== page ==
By Debo Popoola
All my female friends are getting married, getting hooked up to some strange men like fishes in a river. Those that my childhood memory will be incomplete without them. Those that used to play my wives when we were still young, playing “daddy and mummy”, have all found their real husbands and they appear to be living happily in their real daddy and mummy.
And the moment they get married, a huge gulf is created between us. I cannot call them like I used to call them before, I cannot visit them like I used to. Our relationship takes another dimension and I see them far away from me.
The few female friends that I have now that are not married, I am even scared having any further emotional attachment with them. They will soon go, like the rest. They will leave me to cling to some strange men who were not there when it all started. They will flutter away like a bird that has found a new fruity tree.
But why am I so pained losing my friends, my very good female friends to the warm embrace of marriage? Do I expect them to end up in my house as wives, all of them? I battled to answer the question. I later realised that I have high tendency to be jealous of what I have.
The reason I always feel let down whenever my female friends get married is because I was very jealous of letting them go, I don’t know what might happen to them in hands of those strangers that are taking them away from me.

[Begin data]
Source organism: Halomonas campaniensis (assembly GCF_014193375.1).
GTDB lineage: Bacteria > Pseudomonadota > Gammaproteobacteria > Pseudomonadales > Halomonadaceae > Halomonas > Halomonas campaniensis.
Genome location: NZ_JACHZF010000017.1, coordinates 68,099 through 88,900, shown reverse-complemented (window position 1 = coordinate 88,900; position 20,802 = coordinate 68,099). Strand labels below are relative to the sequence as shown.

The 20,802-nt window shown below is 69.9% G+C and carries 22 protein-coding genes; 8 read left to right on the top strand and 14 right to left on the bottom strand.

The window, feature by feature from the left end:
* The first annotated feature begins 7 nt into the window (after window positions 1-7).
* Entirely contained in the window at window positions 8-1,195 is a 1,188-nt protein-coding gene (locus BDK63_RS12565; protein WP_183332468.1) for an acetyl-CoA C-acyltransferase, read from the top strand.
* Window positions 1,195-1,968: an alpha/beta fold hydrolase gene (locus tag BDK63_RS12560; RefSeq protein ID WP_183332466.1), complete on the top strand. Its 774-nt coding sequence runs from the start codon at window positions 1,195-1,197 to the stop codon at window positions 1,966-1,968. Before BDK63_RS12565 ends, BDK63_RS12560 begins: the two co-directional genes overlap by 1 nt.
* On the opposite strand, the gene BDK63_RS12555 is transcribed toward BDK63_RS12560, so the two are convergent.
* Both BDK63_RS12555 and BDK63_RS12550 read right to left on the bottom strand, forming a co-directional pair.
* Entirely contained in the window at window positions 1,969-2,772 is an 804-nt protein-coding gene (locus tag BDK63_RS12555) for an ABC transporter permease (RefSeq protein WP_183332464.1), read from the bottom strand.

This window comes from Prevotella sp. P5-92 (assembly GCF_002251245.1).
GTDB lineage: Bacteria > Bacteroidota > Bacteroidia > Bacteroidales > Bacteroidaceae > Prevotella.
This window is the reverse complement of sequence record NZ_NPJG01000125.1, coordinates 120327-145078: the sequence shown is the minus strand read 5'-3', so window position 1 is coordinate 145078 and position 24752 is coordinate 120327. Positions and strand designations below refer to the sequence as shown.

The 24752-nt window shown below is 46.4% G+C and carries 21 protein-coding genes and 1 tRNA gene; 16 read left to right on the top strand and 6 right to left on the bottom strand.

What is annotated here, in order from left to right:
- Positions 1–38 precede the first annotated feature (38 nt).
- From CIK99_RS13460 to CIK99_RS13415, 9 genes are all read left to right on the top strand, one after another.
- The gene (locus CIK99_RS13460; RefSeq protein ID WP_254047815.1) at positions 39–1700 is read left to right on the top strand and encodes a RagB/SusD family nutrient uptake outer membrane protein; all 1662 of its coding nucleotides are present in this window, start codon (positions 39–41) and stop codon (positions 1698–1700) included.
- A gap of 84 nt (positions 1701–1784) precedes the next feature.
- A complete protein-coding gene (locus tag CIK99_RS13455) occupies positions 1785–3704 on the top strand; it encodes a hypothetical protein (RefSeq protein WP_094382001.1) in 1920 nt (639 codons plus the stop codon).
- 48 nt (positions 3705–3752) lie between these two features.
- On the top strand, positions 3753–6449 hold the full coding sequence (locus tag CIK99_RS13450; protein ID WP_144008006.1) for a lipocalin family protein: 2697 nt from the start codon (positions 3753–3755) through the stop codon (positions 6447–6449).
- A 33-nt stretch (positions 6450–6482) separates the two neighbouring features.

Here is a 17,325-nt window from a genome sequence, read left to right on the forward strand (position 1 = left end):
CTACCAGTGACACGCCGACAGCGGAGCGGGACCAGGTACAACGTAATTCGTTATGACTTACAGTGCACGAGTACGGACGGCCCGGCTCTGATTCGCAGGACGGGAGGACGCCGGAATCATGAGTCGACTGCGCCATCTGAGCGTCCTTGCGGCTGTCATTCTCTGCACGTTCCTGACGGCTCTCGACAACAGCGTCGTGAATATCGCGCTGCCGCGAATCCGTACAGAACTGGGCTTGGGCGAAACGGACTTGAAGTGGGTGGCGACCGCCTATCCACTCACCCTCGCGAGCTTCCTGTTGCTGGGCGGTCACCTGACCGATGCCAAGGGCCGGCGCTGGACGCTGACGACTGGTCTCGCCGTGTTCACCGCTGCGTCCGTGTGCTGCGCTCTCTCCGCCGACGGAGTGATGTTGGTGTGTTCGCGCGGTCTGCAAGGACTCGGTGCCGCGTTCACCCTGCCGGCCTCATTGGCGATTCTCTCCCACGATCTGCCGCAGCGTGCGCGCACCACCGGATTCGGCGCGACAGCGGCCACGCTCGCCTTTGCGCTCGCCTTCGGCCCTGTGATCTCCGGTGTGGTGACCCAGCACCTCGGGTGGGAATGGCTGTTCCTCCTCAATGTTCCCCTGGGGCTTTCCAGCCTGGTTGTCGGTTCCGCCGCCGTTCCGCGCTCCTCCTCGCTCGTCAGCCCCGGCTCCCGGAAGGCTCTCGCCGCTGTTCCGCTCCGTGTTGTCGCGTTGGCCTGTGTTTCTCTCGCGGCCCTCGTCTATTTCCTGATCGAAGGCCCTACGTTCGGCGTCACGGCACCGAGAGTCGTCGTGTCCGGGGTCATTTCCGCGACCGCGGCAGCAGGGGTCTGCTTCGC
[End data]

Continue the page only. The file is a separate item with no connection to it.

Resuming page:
Then I was asked some big questions, by one of the few female friends of mine who are yet to be taken away from me, that if I get married before she does, will I still be coming to her house like I do now, will I still be calling her to cook for me, will I still be calling her late in the night just because I am bored and in need of someone to talk to?
These question hit me with a new realization, and with a new sadness. She is right. That means someday, she too will be leaving me to cling to another stranger.
No, was not going to let that happen, not again! Then I summoned courage, and I told her, “Let me be that stranger that will take you away from me.”
She smiled, a smile of hope, a smile that said more than a thousand good words. At last, marriage is not going to take this one away from me again.